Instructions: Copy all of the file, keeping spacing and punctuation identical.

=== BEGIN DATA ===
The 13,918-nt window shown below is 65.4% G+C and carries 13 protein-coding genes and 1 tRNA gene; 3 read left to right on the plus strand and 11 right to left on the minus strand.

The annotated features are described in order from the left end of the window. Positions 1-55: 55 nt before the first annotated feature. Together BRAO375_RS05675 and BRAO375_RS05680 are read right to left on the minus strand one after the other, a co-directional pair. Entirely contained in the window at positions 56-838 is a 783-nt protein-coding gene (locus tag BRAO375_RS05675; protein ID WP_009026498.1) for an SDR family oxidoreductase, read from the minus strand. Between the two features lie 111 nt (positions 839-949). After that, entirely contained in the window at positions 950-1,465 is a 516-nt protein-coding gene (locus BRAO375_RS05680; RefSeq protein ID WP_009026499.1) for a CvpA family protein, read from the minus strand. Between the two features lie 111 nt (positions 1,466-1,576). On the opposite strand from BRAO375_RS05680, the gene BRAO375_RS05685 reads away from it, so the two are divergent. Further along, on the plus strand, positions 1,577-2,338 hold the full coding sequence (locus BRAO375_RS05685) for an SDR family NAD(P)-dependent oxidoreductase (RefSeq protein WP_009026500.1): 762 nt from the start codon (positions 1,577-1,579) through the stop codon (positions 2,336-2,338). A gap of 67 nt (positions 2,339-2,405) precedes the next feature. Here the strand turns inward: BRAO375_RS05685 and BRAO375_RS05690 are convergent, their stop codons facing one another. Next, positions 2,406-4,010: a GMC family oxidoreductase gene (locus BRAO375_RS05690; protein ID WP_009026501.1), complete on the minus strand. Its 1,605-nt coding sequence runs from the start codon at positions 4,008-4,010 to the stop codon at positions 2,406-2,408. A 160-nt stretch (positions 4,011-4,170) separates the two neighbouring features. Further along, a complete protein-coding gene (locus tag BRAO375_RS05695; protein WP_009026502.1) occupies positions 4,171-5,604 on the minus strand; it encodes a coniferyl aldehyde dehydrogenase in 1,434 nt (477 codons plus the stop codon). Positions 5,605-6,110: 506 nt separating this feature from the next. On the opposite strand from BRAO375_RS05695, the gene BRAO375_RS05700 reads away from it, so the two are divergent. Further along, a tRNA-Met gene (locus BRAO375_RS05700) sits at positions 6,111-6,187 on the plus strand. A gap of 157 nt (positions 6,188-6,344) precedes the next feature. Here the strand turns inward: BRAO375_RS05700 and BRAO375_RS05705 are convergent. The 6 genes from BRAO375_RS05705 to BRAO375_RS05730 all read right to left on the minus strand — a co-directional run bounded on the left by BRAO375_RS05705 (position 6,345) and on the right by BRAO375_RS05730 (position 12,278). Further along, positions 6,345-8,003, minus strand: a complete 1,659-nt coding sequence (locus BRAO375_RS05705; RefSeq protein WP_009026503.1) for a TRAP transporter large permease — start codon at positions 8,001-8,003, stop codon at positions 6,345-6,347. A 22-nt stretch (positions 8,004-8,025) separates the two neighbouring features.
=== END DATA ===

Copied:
The 13,918-nt window shown below is 65.4% G+C and carries 13 protein-coding genes and 1 tRNA gene; 3 read left to right on the plus strand and 11 right to left on the minus strand.

The annotated features are described in order from the left end of the window. Positions 1-55: 55 nt before the first annotated feature. Together BRAO375_RS05675 and BRAO375_RS05680 are read right to left on the minus strand one after the other, a co-directional pair. Entirely contained in the window at positions 56-838 is a 783-nt protein-coding gene (locus tag BRAO375_RS05675; protein ID WP_009026498.1) for an SDR family oxidoreductase, read from the minus strand. Between the two features lie 111 nt (positions 839-949). After that, entirely contained in the window at positions 950-1,465 is a 516-nt protein-coding gene (locus BRAO375_RS05680; RefSeq protein ID WP_009026499.1) for a CvpA family protein, read from the minus strand. Between the two features lie 111 nt (positions 1,466-1,576). On the opposite strand from BRAO375_RS05680, the gene BRAO375_RS05685 reads away from it, so the two are divergent. Further along, on the plus strand, positions 1,577-2,338 hold the full coding sequence (locus BRAO375_RS05685) for an SDR family NAD(P)-dependent oxidoreductase (RefSeq protein WP_009026500.1): 762 nt from the start codon (positions 1,577-1,579) through the stop codon (positions 2,336-2,338). A gap of 67 nt (positions 2,339-2,405) precedes the next feature. Here the strand turns inward: BRAO375_RS05685 and BRAO375_RS05690 are convergent, their stop codons facing one another. Next, positions 2,406-4,010: a GMC family oxidoreductase gene (locus BRAO375_RS05690; protein ID WP_009026501.1), complete on the minus strand. Its 1,605-nt coding sequence runs from the start codon at positions 4,008-4,010 to the stop codon at positions 2,406-2,408. A 160-nt stretch (positions 4,011-4,170) separates the two neighbouring features. Further along, a complete protein-coding gene (locus tag BRAO375_RS05695; protein WP_009026502.1) occupies positions 4,171-5,604 on the minus strand; it encodes a coniferyl aldehyde dehydrogenase in 1,434 nt (477 codons plus the stop codon). Positions 5,605-6,110: 506 nt separating this feature from the next. On the opposite strand from BRAO375_RS05695, the gene BRAO375_RS05700 reads away from it, so the two are divergent. Further along, a tRNA-Met gene (locus BRAO375_RS05700) sits at positions 6,111-6,187 on the plus strand. A gap of 157 nt (positions 6,188-6,344) precedes the next feature. Here the strand turns inward: BRAO375_RS05700 and BRAO375_RS05705 are convergent. The 6 genes from BRAO375_RS05705 to BRAO375_RS05730 all read right to left on the minus strand — a co-directional run bounded on the left by BRAO375_RS05705 (position 6,345) and on the right by BRAO375_RS05730 (position 12,278). Further along, positions 6,345-8,003, minus strand: a complete 1,659-nt coding sequence (locus BRAO375_RS05705; RefSeq protein WP_009026503.1) for a TRAP transporter large permease — start codon at positions 8,001-8,003, stop codon at positions 6,345-6,347. A 22-nt stretch (positions 8,004-8,025) separates the two neighbouring features.